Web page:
The Importance of Being Earnest
The Watermill Theatre
Reviewed – 27th May 2019
“an inventive new take on an old favourite”
Should we care about ‘The Importance of Being Earnest’? Oscar Wilde’s best-known play about misplaced identities was written at the height of his fame. His brilliant wit shines in every scene and the piece features that line about a piece of left luggage that is probably as much quoted as ‘to be or not to be’.
The Watermill’s new production partly attempts to prove its relevance by setting the play in a contemporary apartment, which is all dull grey minimalism, and in the opening scene, decorated with a road traffic cone. It’s the kind of achingly trendy place that’s all concealed doors and cupboards, with a big Morris wallpaper feature wall, which in Sally Ferguson’s lighting design is cleverly lit to match the mood. At the start of the play the set seemed simply incongruous, lacking the glitz that might be expected of a London socialite’s pad. Weirdly, the cups are paper and the plates foil, a kind of knowing send-up that seemed just odd in the first half, but made perfect sense in the second when the play takes a surreal turn. The almost empty apartment does however come complete with a fully-liveried butler, played with glassy-eyed determination by the impressive Morgan Philpott. He begins and ends the show, as well as sustaining a crowd-pleasingly clever running gag throughout it that calls for the most impeccable timing.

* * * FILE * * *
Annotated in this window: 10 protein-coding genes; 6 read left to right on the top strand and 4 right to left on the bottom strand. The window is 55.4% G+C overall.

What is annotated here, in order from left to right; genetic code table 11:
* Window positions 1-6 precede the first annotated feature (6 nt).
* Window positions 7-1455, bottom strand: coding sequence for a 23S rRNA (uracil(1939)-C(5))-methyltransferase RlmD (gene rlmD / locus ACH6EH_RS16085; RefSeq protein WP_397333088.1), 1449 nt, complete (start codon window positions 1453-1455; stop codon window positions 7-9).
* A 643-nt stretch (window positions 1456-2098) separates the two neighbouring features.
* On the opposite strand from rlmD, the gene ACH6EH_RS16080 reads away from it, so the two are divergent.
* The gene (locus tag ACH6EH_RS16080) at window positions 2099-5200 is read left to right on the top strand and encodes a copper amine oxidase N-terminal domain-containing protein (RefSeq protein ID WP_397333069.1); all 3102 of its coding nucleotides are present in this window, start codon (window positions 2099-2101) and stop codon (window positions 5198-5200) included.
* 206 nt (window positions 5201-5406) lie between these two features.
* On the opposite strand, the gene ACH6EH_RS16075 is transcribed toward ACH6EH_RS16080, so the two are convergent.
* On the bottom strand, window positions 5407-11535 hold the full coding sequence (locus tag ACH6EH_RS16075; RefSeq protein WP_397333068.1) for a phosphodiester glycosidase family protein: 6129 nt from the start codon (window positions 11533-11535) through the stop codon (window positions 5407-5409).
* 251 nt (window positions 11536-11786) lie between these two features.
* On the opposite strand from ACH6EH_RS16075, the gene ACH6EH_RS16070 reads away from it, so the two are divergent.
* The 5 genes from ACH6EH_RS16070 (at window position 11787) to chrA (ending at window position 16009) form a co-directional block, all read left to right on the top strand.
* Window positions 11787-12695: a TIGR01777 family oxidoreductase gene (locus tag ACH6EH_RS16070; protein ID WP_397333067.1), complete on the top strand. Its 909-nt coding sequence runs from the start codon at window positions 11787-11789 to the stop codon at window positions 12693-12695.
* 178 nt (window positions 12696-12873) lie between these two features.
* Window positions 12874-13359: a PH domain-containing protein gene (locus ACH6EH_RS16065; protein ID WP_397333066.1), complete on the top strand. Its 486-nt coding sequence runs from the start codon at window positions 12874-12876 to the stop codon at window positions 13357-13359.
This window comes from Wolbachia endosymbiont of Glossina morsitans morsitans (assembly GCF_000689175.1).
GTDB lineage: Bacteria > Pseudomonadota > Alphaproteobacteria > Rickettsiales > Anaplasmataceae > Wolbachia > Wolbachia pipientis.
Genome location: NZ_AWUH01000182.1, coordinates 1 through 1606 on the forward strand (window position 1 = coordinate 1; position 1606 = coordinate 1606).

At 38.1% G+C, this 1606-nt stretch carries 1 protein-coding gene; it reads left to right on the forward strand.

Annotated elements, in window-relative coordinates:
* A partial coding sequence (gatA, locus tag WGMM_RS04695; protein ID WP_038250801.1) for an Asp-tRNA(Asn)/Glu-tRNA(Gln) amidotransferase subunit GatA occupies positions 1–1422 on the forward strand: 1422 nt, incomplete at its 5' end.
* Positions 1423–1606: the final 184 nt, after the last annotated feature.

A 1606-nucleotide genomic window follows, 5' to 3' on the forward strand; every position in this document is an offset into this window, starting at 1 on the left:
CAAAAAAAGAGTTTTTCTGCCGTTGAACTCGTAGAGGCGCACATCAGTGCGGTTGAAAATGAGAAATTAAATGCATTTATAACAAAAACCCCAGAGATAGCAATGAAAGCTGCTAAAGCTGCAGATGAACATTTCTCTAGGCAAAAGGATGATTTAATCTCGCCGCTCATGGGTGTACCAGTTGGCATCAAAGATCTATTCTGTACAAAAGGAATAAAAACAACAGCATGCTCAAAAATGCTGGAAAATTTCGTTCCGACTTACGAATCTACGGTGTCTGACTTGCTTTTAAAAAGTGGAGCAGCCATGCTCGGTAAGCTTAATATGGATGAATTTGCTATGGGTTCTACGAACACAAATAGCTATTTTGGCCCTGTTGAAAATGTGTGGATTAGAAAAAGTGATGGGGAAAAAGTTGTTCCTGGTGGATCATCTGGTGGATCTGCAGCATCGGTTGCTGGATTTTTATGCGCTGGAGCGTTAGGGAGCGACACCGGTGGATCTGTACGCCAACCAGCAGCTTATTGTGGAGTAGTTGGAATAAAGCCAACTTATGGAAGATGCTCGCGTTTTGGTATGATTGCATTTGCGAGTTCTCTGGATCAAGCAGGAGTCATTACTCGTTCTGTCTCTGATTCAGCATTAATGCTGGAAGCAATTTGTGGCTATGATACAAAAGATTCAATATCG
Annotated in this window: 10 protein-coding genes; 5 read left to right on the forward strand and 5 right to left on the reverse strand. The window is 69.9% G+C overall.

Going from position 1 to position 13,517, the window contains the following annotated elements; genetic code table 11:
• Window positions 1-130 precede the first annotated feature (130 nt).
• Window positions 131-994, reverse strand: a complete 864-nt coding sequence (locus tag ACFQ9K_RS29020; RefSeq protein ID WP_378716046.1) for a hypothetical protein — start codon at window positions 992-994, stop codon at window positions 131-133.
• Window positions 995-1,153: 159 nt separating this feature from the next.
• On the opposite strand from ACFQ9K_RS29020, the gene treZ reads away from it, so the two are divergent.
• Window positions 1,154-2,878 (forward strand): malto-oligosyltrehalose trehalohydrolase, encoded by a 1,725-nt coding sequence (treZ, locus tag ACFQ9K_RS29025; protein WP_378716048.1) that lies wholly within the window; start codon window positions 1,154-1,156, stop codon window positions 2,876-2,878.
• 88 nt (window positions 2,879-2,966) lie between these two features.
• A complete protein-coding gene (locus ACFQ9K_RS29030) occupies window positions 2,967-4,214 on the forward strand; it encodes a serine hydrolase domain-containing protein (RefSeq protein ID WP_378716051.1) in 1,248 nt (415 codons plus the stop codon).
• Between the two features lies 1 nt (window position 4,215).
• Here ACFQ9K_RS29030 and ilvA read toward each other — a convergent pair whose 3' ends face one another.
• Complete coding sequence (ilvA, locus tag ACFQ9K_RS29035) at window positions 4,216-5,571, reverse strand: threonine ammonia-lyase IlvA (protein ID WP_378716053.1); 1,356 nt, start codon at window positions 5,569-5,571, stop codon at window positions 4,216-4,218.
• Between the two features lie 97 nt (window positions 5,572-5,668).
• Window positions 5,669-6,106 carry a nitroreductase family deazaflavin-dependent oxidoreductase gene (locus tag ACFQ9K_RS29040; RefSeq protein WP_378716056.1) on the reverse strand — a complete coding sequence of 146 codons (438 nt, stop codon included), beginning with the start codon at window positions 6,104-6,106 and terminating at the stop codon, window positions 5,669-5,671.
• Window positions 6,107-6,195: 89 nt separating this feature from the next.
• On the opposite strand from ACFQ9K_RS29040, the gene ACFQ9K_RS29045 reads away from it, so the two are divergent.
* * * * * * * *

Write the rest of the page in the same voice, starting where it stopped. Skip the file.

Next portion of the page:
So the scene is set for an inventive new take on an old favourite, as much beloved of amateur productions as it is of countless high profile cinema and stage versions. The lead, Algernon, is played by a splendidly gangling Peter Bray (RSC and the Globe). Wilde seems to have put most of himself into this ‘Bunburying’ young fop who gets some of the best lines. Bray more than rises to the challenge. As Jack, Benedict Salter is also excellent. In a splendid piece of direction by the very inventive Kate Budgen, Bray and Salter perform a kind of mad pas-de-deux to a Liszt piano concerto in a scene about muffins. ‘I can’t eat muffins in an agitated manner. The butter would probably get on my cuffs. One should always eat muffins quite calmly. It is the only way to eat them’. Much has been written about the gay sub-text, in a play which was written when to be ‘earnest’ was to be gay. What with the Bunburying and cucumbers for ready money, it certainly doesn’t lack in innuendo, and this was nicely handled in this production.
Both young men and their female opposite numbers, Gwendolen (Claudia Jolly) and Cecily (Charlotte Beaumont), are splendidly dressed in period costumes. Wilde’s young women may be trapped in a suffocating Victorian system where a woman’s marriage is more about money than love, but his characters shine in these interpretations. Charlotte Beaumont in particular has a kind of winningly mad insistence, that in the second half almost took the play into Lewis Carroll territory.
And what of Lady Bracknell’s ‘handbag’ line, so famously delivered with ringing disdain by Edith Evans, then whispered by Maggie Smith in a role also played by Judi Dench and even David Suchet? Connie Walker certainly brings the ‘gorgon’ to life in her commanding interpretation. Wendy Nottingham makes a suitably dowdy Miss Prism, and Jim Creighton is a satisfying Dr Chasuble.
‘To be born, or at any rate bred, in a hand-bag, whether it had handles or not, seems to me to display a contempt for the ordinary decencies of modern life that reminds one of the worst excesses of the French Revolution’. Just for lines like this, ‘The Importance of Being Earnest’ is more than worth the price of a ticket. This fresh and inventive new production at the Watermill makes it more than doubly so.
Reviewed by David Woodward
Photography by Philip Tull
The Importance of Being Earnest
The Watermill Theatre until 29th June
Last ten shows reviewed at this venue: